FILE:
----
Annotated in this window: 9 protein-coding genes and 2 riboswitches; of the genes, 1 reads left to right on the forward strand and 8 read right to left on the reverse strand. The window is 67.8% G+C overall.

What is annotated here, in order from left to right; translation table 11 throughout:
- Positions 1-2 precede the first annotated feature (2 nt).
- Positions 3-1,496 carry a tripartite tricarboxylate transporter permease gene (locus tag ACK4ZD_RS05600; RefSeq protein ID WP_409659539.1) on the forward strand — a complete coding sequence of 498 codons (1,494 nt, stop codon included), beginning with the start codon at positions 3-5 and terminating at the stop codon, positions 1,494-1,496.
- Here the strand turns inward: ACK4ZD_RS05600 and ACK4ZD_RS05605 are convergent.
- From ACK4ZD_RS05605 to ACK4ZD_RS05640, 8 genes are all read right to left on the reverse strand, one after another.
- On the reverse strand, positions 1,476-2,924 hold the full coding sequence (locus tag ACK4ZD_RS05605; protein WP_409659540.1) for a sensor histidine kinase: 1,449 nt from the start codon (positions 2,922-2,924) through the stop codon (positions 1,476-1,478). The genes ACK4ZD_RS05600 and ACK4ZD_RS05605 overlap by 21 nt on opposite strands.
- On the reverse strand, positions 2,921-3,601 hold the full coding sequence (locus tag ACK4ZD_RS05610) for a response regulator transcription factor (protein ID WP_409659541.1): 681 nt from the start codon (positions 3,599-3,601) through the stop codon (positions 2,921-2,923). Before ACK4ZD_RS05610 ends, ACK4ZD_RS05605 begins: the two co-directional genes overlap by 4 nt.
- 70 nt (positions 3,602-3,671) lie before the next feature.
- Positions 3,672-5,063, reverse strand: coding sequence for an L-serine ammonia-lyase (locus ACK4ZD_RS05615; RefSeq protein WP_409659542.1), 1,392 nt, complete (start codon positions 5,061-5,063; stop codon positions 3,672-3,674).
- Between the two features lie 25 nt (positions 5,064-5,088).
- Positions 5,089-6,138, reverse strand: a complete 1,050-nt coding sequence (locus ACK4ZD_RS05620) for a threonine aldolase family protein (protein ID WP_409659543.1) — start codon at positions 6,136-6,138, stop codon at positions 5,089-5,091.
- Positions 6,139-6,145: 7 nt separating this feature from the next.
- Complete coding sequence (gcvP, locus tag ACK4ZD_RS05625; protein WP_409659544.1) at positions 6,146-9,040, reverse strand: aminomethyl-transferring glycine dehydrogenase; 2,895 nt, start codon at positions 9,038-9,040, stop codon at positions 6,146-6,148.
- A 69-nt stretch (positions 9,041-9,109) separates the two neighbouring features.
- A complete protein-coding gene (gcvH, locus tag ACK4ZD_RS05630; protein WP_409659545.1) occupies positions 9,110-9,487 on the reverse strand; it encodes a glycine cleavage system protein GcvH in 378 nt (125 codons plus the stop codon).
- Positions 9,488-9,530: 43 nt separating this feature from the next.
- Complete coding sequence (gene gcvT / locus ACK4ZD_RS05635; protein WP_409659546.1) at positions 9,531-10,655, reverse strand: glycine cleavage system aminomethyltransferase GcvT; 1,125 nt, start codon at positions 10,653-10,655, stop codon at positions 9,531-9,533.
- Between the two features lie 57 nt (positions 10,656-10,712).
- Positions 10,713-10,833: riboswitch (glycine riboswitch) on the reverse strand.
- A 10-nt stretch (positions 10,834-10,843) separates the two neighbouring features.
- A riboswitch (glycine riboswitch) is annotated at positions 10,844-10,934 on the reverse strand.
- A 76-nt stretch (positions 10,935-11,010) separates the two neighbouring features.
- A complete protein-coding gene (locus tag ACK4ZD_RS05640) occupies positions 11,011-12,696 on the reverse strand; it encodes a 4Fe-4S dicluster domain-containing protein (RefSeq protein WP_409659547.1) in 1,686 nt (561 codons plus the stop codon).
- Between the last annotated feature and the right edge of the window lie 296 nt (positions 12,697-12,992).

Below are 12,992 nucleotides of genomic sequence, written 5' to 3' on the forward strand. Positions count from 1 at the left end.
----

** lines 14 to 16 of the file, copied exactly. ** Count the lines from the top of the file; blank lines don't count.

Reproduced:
- Complete coding sequence (gcvP, locus tag ACK4ZD_RS05625; protein WP_409659544.1) at positions 6,146-9,040, reverse strand: aminomethyl-transferring glycine dehydrogenase; 2,895 nt, start codon at positions 9,038-9,040, stop codon at positions 6,146-6,148.
- A 69-nt stretch (positions 9,041-9,109) separates the two neighbouring features.
- A complete protein-coding gene (gcvH, locus tag ACK4ZD_RS05630; protein WP_409659545.1) occupies positions 9,110-9,487 on the reverse strand; it encodes a glycine cleavage system protein GcvH in 378 nt (125 codons plus the stop codon).